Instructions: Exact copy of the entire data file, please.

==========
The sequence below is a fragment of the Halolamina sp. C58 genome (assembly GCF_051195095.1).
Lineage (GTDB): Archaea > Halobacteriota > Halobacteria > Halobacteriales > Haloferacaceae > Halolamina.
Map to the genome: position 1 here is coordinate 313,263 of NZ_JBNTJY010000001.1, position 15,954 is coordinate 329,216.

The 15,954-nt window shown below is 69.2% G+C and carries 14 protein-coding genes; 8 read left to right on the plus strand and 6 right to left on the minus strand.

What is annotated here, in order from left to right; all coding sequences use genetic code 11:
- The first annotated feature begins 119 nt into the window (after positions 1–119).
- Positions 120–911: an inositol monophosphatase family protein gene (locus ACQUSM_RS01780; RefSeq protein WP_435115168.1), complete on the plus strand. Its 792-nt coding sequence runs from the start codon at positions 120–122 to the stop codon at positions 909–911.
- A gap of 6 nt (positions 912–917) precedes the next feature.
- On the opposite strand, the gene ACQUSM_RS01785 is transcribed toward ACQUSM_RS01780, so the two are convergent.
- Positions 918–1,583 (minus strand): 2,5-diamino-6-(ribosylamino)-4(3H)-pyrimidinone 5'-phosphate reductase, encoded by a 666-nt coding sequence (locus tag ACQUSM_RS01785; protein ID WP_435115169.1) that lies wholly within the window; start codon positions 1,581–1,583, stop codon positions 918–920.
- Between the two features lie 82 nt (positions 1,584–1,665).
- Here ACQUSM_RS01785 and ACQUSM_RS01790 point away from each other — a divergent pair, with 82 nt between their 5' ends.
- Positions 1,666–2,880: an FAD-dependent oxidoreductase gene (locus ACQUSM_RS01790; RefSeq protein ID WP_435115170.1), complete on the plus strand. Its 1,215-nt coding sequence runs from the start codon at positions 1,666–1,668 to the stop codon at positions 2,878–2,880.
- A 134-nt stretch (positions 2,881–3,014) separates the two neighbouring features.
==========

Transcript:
The sequence below is a fragment of the Halolamina sp. C58 genome (assembly GCF_051195095.1).
Lineage (GTDB): Archaea > Halobacteriota > Halobacteria > Halobacteriales > Haloferacaceae > Halolamina.
Map to the genome: position 1 here is coordinate 313,263 of NZ_JBNTJY010000001.1, position 15,954 is coordinate 329,216.

The 15,954-nt window shown below is 69.2% G+C and carries 14 protein-coding genes; 8 read left to right on the plus strand and 6 right to left on the minus strand.

What is annotated here, in order from left to right; all coding sequences use genetic code 11:
- The first annotated feature begins 119 nt into the window (after positions 1–119).
- Positions 120–911: an inositol monophosphatase family protein gene (locus ACQUSM_RS01780; RefSeq protein WP_435115168.1), complete on the plus strand. Its 792-nt coding sequence runs from the start codon at positions 120–122 to the stop codon at positions 909–911.
- A gap of 6 nt (positions 912–917) precedes the next feature.
- On the opposite strand, the gene ACQUSM_RS01785 is transcribed toward ACQUSM_RS01780, so the two are convergent.
- Positions 918–1,583 (minus strand): 2,5-diamino-6-(ribosylamino)-4(3H)-pyrimidinone 5'-phosphate reductase, encoded by a 666-nt coding sequence (locus tag ACQUSM_RS01785; protein ID WP_435115169.1) that lies wholly within the window; start codon positions 1,581–1,583, stop codon positions 918–920.
- Between the two features lie 82 nt (positions 1,584–1,665).
- Here ACQUSM_RS01785 and ACQUSM_RS01790 point away from each other — a divergent pair, with 82 nt between their 5' ends.
- Positions 1,666–2,880: an FAD-dependent oxidoreductase gene (locus ACQUSM_RS01790; RefSeq protein ID WP_435115170.1), complete on the plus strand. Its 1,215-nt coding sequence runs from the start codon at positions 1,666–1,668 to the stop codon at positions 2,878–2,880.
- A 134-nt stretch (positions 2,881–3,014) separates the two neighbouring features.